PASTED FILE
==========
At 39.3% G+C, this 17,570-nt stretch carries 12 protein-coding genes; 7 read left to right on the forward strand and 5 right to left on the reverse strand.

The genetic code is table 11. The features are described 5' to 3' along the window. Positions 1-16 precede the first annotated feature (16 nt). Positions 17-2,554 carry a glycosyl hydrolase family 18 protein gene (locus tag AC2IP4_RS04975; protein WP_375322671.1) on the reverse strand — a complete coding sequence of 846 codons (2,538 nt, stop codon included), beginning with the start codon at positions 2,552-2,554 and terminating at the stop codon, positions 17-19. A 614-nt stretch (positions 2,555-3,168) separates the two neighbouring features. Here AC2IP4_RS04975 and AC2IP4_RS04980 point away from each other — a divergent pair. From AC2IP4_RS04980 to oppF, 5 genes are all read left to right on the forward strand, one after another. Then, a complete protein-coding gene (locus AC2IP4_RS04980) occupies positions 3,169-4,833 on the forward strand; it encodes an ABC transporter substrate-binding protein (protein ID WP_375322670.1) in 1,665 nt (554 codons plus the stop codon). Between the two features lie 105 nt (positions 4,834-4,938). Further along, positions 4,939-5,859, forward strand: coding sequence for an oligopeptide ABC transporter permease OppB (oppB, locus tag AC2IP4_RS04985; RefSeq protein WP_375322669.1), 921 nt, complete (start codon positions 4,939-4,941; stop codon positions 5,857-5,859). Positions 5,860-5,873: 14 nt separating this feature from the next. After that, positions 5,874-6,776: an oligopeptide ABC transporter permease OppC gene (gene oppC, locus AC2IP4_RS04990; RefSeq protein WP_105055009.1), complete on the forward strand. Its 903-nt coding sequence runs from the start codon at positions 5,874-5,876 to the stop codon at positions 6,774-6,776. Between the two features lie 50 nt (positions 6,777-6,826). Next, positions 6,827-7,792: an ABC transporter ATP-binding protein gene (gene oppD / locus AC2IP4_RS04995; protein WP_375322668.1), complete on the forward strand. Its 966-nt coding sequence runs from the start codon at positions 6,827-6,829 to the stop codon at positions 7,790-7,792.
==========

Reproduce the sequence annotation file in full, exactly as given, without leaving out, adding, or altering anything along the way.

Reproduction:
At 39.3% G+C, this 17,570-nt stretch carries 12 protein-coding genes; 7 read left to right on the forward strand and 5 right to left on the reverse strand.

The genetic code is table 11. The features are described 5' to 3' along the window. Positions 1-16 precede the first annotated feature (16 nt). Positions 17-2,554 carry a glycosyl hydrolase family 18 protein gene (locus tag AC2IP4_RS04975; protein WP_375322671.1) on the reverse strand — a complete coding sequence of 846 codons (2,538 nt, stop codon included), beginning with the start codon at positions 2,552-2,554 and terminating at the stop codon, positions 17-19. A 614-nt stretch (positions 2,555-3,168) separates the two neighbouring features. Here AC2IP4_RS04975 and AC2IP4_RS04980 point away from each other — a divergent pair. From AC2IP4_RS04980 to oppF, 5 genes are all read left to right on the forward strand, one after another. Then, a complete protein-coding gene (locus AC2IP4_RS04980) occupies positions 3,169-4,833 on the forward strand; it encodes an ABC transporter substrate-binding protein (protein ID WP_375322670.1) in 1,665 nt (554 codons plus the stop codon). Between the two features lie 105 nt (positions 4,834-4,938). Further along, positions 4,939-5,859, forward strand: coding sequence for an oligopeptide ABC transporter permease OppB (oppB, locus tag AC2IP4_RS04985; RefSeq protein WP_375322669.1), 921 nt, complete (start codon positions 4,939-4,941; stop codon positions 5,857-5,859). Positions 5,860-5,873: 14 nt separating this feature from the next. After that, positions 5,874-6,776: an oligopeptide ABC transporter permease OppC gene (gene oppC, locus AC2IP4_RS04990; RefSeq protein WP_105055009.1), complete on the forward strand. Its 903-nt coding sequence runs from the start codon at positions 5,874-5,876 to the stop codon at positions 6,774-6,776. Between the two features lie 50 nt (positions 6,777-6,826). Next, positions 6,827-7,792: an ABC transporter ATP-binding protein gene (gene oppD / locus AC2IP4_RS04995; protein WP_375322668.1), complete on the forward strand. Its 966-nt coding sequence runs from the start codon at positions 6,827-6,829 to the stop codon at positions 7,790-7,792.